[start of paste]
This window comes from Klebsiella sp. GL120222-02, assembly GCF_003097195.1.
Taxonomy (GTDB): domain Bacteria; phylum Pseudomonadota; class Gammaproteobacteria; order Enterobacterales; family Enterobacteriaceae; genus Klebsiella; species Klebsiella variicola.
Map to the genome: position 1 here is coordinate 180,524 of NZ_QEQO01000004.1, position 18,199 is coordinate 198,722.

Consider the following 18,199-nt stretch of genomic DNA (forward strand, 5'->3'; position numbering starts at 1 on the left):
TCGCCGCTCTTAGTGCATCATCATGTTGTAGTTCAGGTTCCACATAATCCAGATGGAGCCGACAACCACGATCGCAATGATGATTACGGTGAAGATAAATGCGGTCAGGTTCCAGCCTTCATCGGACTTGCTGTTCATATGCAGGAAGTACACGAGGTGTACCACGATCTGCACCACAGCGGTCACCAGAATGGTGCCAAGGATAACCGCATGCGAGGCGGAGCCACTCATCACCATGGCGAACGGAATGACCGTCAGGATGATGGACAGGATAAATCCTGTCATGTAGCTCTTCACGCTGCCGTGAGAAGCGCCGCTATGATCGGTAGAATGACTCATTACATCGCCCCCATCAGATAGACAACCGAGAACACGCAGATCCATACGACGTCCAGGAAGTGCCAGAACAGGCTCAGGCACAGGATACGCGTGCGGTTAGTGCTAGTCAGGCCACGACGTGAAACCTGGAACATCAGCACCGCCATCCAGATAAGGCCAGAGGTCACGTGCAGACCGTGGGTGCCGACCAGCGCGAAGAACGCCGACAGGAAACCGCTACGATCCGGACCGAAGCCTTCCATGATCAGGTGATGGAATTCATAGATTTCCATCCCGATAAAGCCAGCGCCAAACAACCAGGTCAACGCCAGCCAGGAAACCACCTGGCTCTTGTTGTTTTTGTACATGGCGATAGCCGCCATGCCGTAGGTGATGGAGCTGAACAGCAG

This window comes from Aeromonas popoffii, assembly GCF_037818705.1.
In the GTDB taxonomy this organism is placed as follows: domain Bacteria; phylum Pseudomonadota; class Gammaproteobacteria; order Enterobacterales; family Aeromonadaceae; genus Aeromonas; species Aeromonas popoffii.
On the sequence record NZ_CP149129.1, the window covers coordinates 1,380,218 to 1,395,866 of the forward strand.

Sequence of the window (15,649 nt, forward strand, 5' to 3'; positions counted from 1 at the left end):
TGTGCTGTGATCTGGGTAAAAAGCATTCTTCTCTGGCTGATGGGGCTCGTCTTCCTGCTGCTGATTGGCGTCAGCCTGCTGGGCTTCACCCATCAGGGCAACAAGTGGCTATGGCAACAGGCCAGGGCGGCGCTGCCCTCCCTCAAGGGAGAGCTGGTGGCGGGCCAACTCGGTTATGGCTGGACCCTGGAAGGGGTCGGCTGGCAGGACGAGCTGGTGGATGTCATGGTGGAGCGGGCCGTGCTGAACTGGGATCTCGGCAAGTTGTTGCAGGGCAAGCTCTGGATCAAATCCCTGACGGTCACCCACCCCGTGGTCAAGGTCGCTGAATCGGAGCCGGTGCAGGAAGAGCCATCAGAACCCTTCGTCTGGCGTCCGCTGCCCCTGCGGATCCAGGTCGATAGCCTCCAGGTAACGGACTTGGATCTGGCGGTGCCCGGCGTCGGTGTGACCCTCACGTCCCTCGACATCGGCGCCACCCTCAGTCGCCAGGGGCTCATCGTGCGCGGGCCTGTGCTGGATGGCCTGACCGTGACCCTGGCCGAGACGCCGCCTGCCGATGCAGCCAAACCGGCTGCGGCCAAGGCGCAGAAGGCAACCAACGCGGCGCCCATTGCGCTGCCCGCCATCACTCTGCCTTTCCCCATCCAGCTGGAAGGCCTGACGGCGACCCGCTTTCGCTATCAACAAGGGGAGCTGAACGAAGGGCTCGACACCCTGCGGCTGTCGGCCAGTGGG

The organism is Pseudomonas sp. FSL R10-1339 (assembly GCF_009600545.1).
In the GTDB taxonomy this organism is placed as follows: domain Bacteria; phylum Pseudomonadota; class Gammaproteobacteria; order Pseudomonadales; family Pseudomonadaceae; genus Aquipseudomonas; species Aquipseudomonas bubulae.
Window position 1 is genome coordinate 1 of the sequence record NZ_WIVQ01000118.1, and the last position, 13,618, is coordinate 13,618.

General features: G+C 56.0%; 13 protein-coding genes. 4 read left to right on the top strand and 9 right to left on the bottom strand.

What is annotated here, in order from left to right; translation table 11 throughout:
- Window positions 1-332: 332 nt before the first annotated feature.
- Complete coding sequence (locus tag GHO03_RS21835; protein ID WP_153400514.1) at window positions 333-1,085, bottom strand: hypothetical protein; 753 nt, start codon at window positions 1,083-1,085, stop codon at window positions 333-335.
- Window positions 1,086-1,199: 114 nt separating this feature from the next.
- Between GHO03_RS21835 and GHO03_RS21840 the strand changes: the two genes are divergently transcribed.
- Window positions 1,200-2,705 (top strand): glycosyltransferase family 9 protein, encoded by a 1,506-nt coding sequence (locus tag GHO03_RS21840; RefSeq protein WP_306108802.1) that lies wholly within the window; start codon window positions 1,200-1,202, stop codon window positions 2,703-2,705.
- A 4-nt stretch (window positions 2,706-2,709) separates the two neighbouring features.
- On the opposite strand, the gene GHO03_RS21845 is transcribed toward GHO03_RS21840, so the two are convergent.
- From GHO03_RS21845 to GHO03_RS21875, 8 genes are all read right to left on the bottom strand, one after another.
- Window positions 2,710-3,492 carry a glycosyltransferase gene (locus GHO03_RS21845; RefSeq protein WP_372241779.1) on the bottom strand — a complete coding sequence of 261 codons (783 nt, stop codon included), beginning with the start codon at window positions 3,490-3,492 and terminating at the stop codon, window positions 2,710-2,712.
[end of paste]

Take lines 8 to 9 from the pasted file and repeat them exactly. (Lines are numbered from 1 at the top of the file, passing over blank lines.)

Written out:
On the sequence record NZ_CP149129.1, the window covers coordinates 1,380,218 to 1,395,866 of the forward strand.

Sequence of the window (15,649 nt, forward strand, 5' to 3'; positions counted from 1 at the left end):